]]>Group B Streptococcus (GBS) Screening]]>

Group B streptococcus (GBS) is a bacterium that can cause life-threatening infections in newborns. Many people carry GBS but do not become ill. One of every four to five pregnant women carry GBS in the rectum or vagina. During birth, a newborn may come in contact with this bacterium.

One out of every 100 to 200 babies born to a mother who carries GBS will develop signs and symptoms of the disease. A majority (75%) of cases occurs within the first week of life and most are apparent a few hours after birth. GBS infection can lead to severe infection, ]]>pneumonia]]> , and ]]>meningitis]]> . Once diagnosed, GBS infections can be treated through intravenous antibiotics.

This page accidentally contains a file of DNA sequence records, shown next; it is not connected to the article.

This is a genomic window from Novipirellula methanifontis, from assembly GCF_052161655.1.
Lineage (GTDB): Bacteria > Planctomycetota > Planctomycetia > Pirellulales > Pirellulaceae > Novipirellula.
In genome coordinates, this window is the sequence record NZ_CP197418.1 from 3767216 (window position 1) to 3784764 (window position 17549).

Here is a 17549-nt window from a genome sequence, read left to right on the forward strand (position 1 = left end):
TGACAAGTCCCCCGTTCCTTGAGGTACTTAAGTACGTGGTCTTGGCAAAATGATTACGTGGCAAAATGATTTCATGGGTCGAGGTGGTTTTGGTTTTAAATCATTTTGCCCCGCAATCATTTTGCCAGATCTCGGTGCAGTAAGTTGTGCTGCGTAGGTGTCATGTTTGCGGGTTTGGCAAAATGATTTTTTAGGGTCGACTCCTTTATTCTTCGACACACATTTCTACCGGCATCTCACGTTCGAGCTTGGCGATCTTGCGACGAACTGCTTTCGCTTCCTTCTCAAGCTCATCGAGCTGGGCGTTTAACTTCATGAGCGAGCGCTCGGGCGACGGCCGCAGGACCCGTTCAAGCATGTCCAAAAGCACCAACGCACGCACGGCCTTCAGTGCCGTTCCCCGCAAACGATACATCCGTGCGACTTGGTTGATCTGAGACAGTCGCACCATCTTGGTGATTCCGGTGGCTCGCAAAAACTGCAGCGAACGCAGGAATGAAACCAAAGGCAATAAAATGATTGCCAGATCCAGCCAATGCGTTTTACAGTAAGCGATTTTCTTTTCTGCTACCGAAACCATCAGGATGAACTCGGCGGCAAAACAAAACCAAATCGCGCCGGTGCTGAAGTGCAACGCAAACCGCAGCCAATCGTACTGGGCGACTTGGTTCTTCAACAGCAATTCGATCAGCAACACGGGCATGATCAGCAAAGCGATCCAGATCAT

A woman can be checked for GBS during pregnancy. The test should be done late in pregnancy, during weeks 35 to 37. The physician takes a swab of both the vagina and rectum, which is sent to a laboratory and grown in culture.

If the result of the test is positive, then you are considered a carrier of GBS. If you test positive for GBS or are at high risk, your doctor will recommend giving you intravenous antibiotics during labor and delivery. Penicillin or ampicillin is usually used. If you have an allergy to those drugs, clindamycin or erythromycin may be used.

It is generally not recommended that women take antibiotics before labor to prevent GBS (unless the condition is identified in the urine), as it does not sufficiently suppress the infection for long enough to prevent the infection in the newborn.